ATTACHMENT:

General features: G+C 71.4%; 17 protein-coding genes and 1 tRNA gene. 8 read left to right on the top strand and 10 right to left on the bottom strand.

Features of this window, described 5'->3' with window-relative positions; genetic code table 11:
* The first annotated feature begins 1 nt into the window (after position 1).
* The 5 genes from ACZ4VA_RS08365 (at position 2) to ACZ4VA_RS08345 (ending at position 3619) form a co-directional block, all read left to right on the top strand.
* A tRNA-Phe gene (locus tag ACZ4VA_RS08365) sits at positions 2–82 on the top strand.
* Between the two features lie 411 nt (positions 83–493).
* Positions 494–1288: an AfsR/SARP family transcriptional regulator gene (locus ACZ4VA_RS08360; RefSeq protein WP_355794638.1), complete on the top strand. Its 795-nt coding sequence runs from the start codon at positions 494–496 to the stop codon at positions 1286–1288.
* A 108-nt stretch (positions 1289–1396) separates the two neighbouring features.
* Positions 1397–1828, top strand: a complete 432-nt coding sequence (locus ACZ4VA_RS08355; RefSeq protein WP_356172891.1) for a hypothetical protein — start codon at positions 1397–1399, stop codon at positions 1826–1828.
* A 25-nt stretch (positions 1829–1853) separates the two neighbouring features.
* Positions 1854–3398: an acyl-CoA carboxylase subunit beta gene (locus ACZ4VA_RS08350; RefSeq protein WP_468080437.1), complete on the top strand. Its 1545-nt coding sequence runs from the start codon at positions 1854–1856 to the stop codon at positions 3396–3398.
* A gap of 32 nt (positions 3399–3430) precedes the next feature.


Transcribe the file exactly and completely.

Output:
General features: G+C 71.4%; 17 protein-coding genes and 1 tRNA gene. 8 read left to right on the top strand and 10 right to left on the bottom strand.

Features of this window, described 5'->3' with window-relative positions; genetic code table 11:
* The first annotated feature begins 1 nt into the window (after position 1).
* The 5 genes from ACZ4VA_RS08365 (at position 2) to ACZ4VA_RS08345 (ending at position 3619) form a co-directional block, all read left to right on the top strand.
* A tRNA-Phe gene (locus tag ACZ4VA_RS08365) sits at positions 2–82 on the top strand.
* Between the two features lie 411 nt (positions 83–493).
* Positions 494–1288: an AfsR/SARP family transcriptional regulator gene (locus ACZ4VA_RS08360; RefSeq protein WP_355794638.1), complete on the top strand. Its 795-nt coding sequence runs from the start codon at positions 494–496 to the stop codon at positions 1286–1288.
* A 108-nt stretch (positions 1289–1396) separates the two neighbouring features.
* Positions 1397–1828, top strand: a complete 432-nt coding sequence (locus ACZ4VA_RS08355; RefSeq protein WP_356172891.1) for a hypothetical protein — start codon at positions 1397–1399, stop codon at positions 1826–1828.
* A 25-nt stretch (positions 1829–1853) separates the two neighbouring features.
* Positions 1854–3398: an acyl-CoA carboxylase subunit beta gene (locus ACZ4VA_RS08350; RefSeq protein WP_468080437.1), complete on the top strand. Its 1545-nt coding sequence runs from the start codon at positions 1854–1856 to the stop codon at positions 3396–3398.
* A gap of 32 nt (positions 3399–3430) precedes the next feature.